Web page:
February is Black History month in the United States. With diversity or the lack of it in publishing on everyone’s minds there are numerous ways publishers and booksellers seek to show they are listening to the people at least in one month. Unfortunately, sometimes they can get it so wrong. Barnes and Noble and Penguin Random House believed the world was ready for classic white literature to have new diversity style covers…. PR Disaster.
As POC writers pointed out, they could have just highlighted or even published our books!
Elsewhere in the world, the Taipei bookfair has been postponed. This week more than half a million people would have been attending one of the largest literary events in the world. The New Publishing Standard points out that this will probably not be the only casualty to the Corona Virus.
London Book Fair is still on… and they are ‘amping up the profile of audio books and all things audio related at this year’s fair. Publishing Perspectives looks at what is on offer. They also have a report on how many Wattpad stories have been picked up for film, television and book deals.
Anne R Allen has a timely reminder that some readers will persist in believing that you wrote about their lives in your books. This is upsetting for everyone. How can you solve the problems when life imitates fiction?
Kris Rusch has been writing about optimism and the writer. This is a great read for the writer who maybe staring at the bank balance and wondering why we do this thing called writing.
Jami Gold looks at editing and life challenges and puts the two on the same level. An interesting shift in mindset here.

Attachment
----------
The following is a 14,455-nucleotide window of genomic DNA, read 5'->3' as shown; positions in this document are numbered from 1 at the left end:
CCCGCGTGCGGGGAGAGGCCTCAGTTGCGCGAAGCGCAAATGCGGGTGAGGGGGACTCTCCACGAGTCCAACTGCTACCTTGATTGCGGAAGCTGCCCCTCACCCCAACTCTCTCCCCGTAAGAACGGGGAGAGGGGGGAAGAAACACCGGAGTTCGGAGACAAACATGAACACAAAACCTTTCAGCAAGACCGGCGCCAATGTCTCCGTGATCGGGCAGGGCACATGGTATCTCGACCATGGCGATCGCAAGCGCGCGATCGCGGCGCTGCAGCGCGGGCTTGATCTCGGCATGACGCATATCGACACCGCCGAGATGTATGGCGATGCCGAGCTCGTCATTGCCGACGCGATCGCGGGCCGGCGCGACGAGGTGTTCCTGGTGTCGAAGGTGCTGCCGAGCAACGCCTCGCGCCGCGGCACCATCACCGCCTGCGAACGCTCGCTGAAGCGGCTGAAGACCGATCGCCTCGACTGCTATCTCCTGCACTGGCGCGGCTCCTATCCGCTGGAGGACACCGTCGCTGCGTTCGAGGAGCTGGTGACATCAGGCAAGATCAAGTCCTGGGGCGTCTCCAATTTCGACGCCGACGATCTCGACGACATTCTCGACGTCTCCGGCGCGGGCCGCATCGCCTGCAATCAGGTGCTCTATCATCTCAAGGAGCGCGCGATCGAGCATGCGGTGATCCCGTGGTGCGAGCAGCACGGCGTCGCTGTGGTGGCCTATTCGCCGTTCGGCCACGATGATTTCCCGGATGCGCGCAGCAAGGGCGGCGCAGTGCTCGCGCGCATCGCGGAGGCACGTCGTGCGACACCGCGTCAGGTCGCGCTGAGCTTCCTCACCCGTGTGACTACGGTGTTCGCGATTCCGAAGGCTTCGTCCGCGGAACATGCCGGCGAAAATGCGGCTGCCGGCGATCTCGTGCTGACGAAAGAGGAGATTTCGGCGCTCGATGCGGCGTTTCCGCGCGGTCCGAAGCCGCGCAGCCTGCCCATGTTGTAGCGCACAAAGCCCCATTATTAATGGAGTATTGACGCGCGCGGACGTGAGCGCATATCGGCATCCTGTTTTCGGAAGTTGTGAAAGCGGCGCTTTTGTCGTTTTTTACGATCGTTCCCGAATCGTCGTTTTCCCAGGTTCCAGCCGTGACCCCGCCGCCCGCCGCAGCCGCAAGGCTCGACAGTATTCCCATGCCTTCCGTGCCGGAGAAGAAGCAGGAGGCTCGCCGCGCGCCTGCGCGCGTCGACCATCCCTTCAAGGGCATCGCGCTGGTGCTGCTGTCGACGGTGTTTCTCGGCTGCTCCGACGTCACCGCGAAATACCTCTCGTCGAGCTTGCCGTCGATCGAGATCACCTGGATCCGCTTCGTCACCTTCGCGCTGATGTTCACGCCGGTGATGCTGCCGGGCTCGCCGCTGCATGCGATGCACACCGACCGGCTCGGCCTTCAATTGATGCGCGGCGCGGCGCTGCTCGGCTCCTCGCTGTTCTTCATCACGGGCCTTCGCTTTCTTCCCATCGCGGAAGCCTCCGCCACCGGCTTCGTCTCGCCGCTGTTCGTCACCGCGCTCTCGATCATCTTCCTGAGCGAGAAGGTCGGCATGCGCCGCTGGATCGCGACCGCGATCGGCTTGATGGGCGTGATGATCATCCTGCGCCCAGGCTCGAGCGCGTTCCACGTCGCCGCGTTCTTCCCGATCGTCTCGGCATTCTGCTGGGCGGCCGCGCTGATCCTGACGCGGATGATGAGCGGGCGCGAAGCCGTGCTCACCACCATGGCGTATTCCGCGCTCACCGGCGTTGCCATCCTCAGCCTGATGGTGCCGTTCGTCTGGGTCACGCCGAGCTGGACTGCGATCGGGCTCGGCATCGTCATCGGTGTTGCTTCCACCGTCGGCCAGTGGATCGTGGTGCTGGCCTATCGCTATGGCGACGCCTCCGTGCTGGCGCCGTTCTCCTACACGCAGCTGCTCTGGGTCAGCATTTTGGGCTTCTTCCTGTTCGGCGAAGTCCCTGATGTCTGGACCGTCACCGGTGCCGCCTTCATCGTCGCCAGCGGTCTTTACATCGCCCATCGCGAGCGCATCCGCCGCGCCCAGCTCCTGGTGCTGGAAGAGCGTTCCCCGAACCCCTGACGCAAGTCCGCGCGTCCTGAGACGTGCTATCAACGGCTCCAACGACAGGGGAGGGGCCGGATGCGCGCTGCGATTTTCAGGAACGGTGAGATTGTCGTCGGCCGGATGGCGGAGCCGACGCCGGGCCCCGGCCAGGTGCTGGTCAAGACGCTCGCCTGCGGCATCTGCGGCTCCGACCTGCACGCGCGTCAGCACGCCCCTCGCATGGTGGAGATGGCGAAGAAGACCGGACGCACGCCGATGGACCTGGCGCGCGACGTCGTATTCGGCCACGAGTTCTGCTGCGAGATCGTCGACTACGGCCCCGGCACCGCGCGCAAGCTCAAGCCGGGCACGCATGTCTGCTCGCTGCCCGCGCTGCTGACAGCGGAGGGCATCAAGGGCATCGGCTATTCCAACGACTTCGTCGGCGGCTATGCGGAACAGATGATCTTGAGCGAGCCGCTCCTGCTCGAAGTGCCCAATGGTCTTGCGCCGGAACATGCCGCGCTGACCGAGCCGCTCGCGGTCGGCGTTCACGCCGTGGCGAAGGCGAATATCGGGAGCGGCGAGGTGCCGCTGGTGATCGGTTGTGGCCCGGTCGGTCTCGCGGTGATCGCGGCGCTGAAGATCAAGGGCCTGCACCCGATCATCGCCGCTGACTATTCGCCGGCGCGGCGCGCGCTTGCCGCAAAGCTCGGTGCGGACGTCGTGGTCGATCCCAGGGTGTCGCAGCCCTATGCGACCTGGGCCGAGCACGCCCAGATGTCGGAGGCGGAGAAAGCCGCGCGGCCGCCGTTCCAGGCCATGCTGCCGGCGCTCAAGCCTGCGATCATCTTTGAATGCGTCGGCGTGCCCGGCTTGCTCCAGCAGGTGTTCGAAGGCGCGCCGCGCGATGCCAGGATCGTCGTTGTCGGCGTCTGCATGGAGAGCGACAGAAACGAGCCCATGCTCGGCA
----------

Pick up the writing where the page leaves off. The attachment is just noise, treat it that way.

Iva Cheung beautifully demonstrated a problem, in comic form, that she is seeing in publishing houses. Many new editors have no idea what a style sheet is. Her comic does highlight a basic knowledge gap. For a dive into what style sheets are check out this post from Ruth Harris.
Two interesting posts caught my eye today on craft. James Scott Bell on the curse of expository dialogue and Copy Blogger and their tools for editing – take 3 highlighters. As I was reading this, I was reminded of P G Wodehouse’s style of editing. He would pin each page of the novel onto his study wall in rows. Good pages went to the top row. All the others would move up and down the rows depending on how much editing he thought they needed. He wouldn’t send a book off unless every single typewritten page was on the top row.
In The Craft Section, (Bookmark All of them!)
Mental illness- the character is not their disorder- Whataboutwriting-
Writing a genre that is new to you- Writer Unboxed
The ultimate guide to creating characters- 1000 day MFA-Shaunta Grimes BOOKMARK
The art and craft of the elevator pitch – Ruth Harris
In The Marketing Section,
Bookmarketing advice for new authors-Emilie Rabitoy
5 Book promotion tactics that work- Rachel Thompson
21 resources for creating audiobooks and podcasts – Sacha Black – Bookmark
To Finish,Today is New Zealand’s commemoration day. We remember the treaty that was signed between two very different peoples in 1840 and the subsequent ups and downs of this relationship. We are really only now coming to terms with the legacy of injustice. Now, after 180 years, it will be compulsory to teach our own history in schools. Having studied a little bit of New Zealand history in university this is going to be a wake-up call to the general population. If you want a quick primer on what the treaty was about check out this fabulous graphic novelization that was made for children by Toby Morris.
Ina kei te mohio koe ko wai koe, I anga mai koe I hea kei te mohio koe,
kei te anga atu ki hea.
If you know who you are and where you are from, then you will know where you are going.
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